There had been a recent increase in the number of PRs and citizenships in Singapore and while this is good for nation renewal, the issue of assimilating them into the Singapore society has almost never been a non-issue, as far as I know. Most people who eventually apply for citizens have a mindset to settle down here and hence are usually more proactive into blending into the society, while the others who apply for PRs – usually for the sake of work, may not put as much time blending in.

This usually results in conflicts between the locals and foreigners, at times resulting in a bad aftertaste. Take for instance 2 recent incidents between Singaporeans and foreigners – the Briton and the Trishaw man incident, where the latter was bullied by the Britons, one of whom, Bo Davis had since apologised, and another incident involving a Singaporean girl, Michelle Quek, who was assaulted by an oversized Caucasian who thought that she had assaulted his girlfriend first.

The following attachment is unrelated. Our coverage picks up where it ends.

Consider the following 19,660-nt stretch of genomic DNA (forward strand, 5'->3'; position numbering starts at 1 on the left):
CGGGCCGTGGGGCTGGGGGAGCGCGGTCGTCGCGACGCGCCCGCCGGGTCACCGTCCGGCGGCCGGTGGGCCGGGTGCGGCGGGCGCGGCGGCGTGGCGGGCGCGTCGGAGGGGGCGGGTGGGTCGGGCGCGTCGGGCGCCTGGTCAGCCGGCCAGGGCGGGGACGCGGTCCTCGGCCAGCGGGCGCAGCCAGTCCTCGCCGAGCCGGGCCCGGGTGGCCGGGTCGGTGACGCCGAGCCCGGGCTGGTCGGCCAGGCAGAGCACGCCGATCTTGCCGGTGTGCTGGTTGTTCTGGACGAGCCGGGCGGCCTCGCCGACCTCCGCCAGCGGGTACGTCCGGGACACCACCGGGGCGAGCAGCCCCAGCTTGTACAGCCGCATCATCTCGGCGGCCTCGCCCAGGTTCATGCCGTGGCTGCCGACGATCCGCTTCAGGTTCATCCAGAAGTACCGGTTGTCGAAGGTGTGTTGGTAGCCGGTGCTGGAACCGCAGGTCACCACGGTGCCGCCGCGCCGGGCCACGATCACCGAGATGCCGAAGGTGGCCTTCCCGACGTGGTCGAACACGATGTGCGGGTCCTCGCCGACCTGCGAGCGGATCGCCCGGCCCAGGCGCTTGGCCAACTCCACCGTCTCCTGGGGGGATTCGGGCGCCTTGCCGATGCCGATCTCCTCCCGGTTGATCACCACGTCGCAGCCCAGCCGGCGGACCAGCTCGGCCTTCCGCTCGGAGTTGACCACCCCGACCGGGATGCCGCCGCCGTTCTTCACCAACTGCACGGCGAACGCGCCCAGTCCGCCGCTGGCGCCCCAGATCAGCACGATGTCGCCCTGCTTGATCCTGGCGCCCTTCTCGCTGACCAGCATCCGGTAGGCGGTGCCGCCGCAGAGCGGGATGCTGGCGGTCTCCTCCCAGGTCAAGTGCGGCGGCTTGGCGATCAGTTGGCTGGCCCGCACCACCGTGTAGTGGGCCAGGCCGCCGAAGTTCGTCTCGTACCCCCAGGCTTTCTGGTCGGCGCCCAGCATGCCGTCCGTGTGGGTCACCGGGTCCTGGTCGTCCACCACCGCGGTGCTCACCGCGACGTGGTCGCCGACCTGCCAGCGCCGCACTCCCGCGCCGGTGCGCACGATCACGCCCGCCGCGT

Both incidents reflect some disparity between Singaporeans and foreigners – as with other countries. However, what happens when such differences in culture are left unchecked? Foreigners may sometimes bring their culture into Singapore which may in turn not be welcomed here. This could be in the form of behaviour or belief, which left unaddressed may lead to social discrimination and typecasting.

One such example is the assimilation of the PRC Chinese into the local culture, where due to local TV dramatization, has resulted in the local Chinese looking at PRC women with disdain, usually thinking of them as people who have came empty-handed and in search of a husband to marry and settle down so that they can have a better life compared to their hometowns. This view had 2 major flaws.